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Are there any C++ (or C) libs that have NumPy-like arrays with support for slicing, vectorized operations, adding and subtracting contents element-by-element, etc.?

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Armadillo? –  Oliver Charlesworth Jun 23 '12 at 12:17
As far as I know numpy uses LAPACK. While that is written in Fortran, there are c++ bindings available. Never used either of those though. –  Voo Jun 23 '12 at 12:54
There is a recent C++ interface to NumPy, called ArmaNpy. –  mtall May 8 '13 at 7:21
I can't see Boost.MultiArray in the comments yet –  Dmitry Ledentsov Apr 16 '14 at 13:42

6 Answers 6

up vote 13 down vote accepted

Here is several free softwares that would suits your needs.

1) The GNU Scientific Library is a GPL software written in C. It thus have a C-like allocation and way of programming (pointers, etc.). With the GSLwrap, you can have a C++ way of programming, while still using the GSL. GSL has a BLAS implementation, but you can use ATLAS instead of the default CBLAS, if you want even more performances.

2) The boost/uBLAS library is a BSL library, written in C++ and distributed as a boost package. It is a C++-way of implementing the BLAS standard. uBLAS comes with a few linear algebra functions, and there is an experimental binding to ATLAS.

3) eigen is a linear-algebra library, written in C++, distributed under the LGPL3 (or GPL2). It's a C++ way of programming, but more integrated than the two others (more algorithms and data structures are available). Eigen claim to be faster than the BLAS implementations above, while not following the de-facto standard BLAS API. Eigen does not seems to put a lot of effort on parallel implementation.

4) Armadillo is LGPL3 library, in C++. It has binding for LAPACK (the library used by numpy). It uses recursive templates and template meta-programming, which is a good point (I don't know if other libraries are doing it also?).

These alternatives are really good if you just want to get data structures and basic linear algebra. Depending on your taste about style, license or sysadmin challenges (installing big libraries like LAPACK may be difficult), you may choose the one that best suits your needs.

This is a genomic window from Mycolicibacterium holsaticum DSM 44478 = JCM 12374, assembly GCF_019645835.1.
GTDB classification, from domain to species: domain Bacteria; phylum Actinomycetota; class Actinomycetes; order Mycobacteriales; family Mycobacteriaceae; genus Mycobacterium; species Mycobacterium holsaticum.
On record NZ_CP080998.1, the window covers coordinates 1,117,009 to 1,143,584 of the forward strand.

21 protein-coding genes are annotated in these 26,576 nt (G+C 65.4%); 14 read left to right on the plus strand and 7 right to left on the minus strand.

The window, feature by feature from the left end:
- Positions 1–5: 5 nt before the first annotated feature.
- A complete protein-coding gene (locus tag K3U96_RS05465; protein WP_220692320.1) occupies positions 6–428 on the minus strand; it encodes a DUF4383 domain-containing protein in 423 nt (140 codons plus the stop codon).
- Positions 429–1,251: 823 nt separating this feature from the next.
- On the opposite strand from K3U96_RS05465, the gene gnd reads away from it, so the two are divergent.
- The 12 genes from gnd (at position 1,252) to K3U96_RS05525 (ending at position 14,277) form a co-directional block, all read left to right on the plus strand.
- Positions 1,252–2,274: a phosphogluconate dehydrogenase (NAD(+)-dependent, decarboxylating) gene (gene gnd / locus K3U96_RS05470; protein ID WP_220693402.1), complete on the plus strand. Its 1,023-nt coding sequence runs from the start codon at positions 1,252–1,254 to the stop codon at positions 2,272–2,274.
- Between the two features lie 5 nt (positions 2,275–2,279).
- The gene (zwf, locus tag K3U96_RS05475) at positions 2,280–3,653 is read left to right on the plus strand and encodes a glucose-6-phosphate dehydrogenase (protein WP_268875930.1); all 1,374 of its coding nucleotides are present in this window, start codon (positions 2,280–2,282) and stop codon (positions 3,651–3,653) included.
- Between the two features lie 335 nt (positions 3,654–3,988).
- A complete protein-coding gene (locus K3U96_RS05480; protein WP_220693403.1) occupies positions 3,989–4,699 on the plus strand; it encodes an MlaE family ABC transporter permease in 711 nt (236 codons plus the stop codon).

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-1 Taking the everybody else's answers in the thread and grouping them together as your 'answer' is pretty lame. Should have just answered with boost/uBLAS, that's new. –  Matt Phillips Jun 23 '12 at 17:20
Believe it or not, my answer is the result of my own search, some month ago. I was believing that gathering the informations that helped me make my choice would be of some interest. I'm not sure wether it is better to have several informations spread across answers. You can still upvote everyone if you feel more concerned by ethic than efficiency. –  nojhan Jun 23 '12 at 23:03
Sadly, none of these provide anything as general and convenient as numpy arrays. Numpy arrays are arbitrary-dimensional and support things like a[:4,::-1,:,19] = b[None,-5:,None] or a[a>5]=0 and similar, as well as having a huge set of array and index manipulation functions available. I really hope somebody makes something like that for C++ some day. –  amaurea Mar 1 '14 at 11:56

Blitz++ supports arrays with an arbitrary number of axes, whereas Armadillo only supports up to three (vectors, matrices, and cubes). Eigen only supports vectors and matrices (not cubes). The downside is that Blitz++ doesn't have linear algebra functions beyond the basic entrywise operations and tensor contractions. Development seems to have slowed down quite some time ago, but perhaps that's just because the library does what it does and not many changes need to be made.

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The GSL is great, it does all of what you're asking and much more. It is licensed under the GPL though.

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Eigen is a template library for linear algebra (matrices, vectors…). It is header only and free to use (LGPL).

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Eigen is a good linear algebra library.


It is quite easy to install since it's a header-only library. It relies on template in order to to generate well optimized code. It vectorizes automatically the matrix operations.

It also fully support coefficient wise operations, such as the "per element multiplication" between two matrices for instance. It is what you need?

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All of these things are possible using the Standard Template Library (STL) which is available as a part of most compiler implementations. Have you looked at STL?

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Yes, if you're prepared to write all of the maths-like operations yourself. –  Oliver Charlesworth Jun 23 '12 at 12:18
And after you've debugged the dozens of bugs you'll probably introduce in the process of writing it, you'll find out that numpy is a factor 5 more efficient, which then means rewriting all your code, thereby introducing most certainly hundreds of bugs in the process.. No really not a good idea. –  Voo Jun 23 '12 at 12:53

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